Squeeze Play

By Glenn Cook

Rae Waters had no reason to believe things would turn out like this. The Kyrene Elementary District, located in an affluent suburb in the Phoenix-Tempe area, was growing rapidly when she ran for the school board seven years ago. Buoyed by its proximity to Intel and Motorola, the 17,000-student district had a reputation as “the go-to place” for good schools.

But enrollment has dropped by almost 7 percent in the K-8 district over the past five years, and the number of Title I schools has climbed from two to five. The No Child Left Behind Act has brought attention to a growing achievement gap. Still, even as enrollment declined, expectations didn’t -- on the part of the schools or the parents.

When those expectations are different, as Waters has learned, the board feels the squeeze. In her case, the dispute was over schedule changes and cutbacks in electives at Kyrene’s six middle schools, part of an effort to add more concentrated time in reading, writing, and math. In March -- just three months after taking office as president of the Arizona School Boards Association -- Waters faces a recall board election, and she remains perplexed by the entire affair.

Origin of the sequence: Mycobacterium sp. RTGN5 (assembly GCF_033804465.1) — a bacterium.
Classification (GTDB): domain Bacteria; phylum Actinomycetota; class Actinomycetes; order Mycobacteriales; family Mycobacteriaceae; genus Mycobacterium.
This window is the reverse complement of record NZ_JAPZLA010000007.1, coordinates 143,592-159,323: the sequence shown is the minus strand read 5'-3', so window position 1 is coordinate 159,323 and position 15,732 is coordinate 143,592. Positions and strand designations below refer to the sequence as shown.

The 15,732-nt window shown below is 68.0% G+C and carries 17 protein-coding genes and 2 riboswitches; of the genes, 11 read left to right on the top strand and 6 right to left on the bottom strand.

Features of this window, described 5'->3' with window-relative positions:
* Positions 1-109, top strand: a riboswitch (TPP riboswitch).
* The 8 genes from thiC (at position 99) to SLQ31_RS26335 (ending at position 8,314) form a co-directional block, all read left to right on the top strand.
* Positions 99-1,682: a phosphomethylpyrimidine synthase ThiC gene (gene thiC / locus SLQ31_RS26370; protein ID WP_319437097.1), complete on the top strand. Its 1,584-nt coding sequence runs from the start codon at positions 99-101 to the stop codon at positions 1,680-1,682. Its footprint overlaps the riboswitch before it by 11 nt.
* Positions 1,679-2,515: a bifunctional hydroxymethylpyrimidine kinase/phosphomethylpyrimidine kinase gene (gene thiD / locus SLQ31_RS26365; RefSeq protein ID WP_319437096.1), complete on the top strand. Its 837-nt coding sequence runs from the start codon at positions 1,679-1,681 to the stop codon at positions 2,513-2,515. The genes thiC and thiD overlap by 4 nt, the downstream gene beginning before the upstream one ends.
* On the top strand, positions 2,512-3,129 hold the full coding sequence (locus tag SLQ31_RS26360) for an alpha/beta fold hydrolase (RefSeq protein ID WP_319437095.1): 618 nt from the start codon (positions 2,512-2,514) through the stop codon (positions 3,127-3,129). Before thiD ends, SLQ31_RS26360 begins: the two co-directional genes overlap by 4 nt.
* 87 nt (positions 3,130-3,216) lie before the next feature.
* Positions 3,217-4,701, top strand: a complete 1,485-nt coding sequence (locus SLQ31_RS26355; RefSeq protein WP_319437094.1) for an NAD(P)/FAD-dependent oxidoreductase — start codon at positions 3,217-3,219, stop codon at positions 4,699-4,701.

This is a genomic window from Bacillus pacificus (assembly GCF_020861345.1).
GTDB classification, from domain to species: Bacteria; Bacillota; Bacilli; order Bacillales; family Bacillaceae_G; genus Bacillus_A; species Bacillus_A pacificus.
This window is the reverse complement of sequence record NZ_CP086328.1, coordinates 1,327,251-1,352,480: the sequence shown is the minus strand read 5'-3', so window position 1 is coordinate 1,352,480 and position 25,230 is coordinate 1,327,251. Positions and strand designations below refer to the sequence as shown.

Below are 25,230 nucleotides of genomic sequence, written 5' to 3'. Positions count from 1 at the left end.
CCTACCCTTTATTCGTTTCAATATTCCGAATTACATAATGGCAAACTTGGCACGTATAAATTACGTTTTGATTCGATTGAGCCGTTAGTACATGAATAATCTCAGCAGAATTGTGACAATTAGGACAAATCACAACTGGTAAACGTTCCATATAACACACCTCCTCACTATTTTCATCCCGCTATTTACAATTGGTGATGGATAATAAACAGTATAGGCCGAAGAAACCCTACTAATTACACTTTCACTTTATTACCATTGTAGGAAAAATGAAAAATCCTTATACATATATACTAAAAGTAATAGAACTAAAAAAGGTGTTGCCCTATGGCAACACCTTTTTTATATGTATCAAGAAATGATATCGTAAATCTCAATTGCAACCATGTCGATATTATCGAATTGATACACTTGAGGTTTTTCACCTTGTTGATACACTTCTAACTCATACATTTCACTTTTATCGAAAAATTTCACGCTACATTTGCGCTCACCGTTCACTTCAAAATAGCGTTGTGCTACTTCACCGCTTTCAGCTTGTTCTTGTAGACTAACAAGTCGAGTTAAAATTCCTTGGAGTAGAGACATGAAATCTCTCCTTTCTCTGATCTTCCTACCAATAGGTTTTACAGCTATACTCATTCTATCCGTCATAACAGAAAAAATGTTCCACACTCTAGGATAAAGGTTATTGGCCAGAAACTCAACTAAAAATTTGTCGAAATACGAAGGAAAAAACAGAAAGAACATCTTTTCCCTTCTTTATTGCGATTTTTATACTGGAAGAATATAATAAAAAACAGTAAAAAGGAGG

“On our school board, we have five people who are not supposed to represent one group. We’re supposed to be doing what’s best for all kids,” Waters says. “That’s a conundrum for school boards: How do you meet the state and federal laws when the community doesn’t think that’s what you should be doing?” 

For boards and administrators, the long-term stakes are higher as well, perhaps more so than at any time since the school reform movement started. Over the past two-plus decades, the tradition of local control has been shaken to its core, beset by a rash of state and federal mandates, battles over consolidation and choice, and the growth of well-funded national organizations that have placed schools at the center of the political and culture wars. And parents, chafed by the loss of control, are taking out their frustrations on board members.

Would you like to continue reading?
Subscribers please click here to continue reading. If you are not a subscriber, please click here to purchase this article or to obtain a subscription to ASBJ.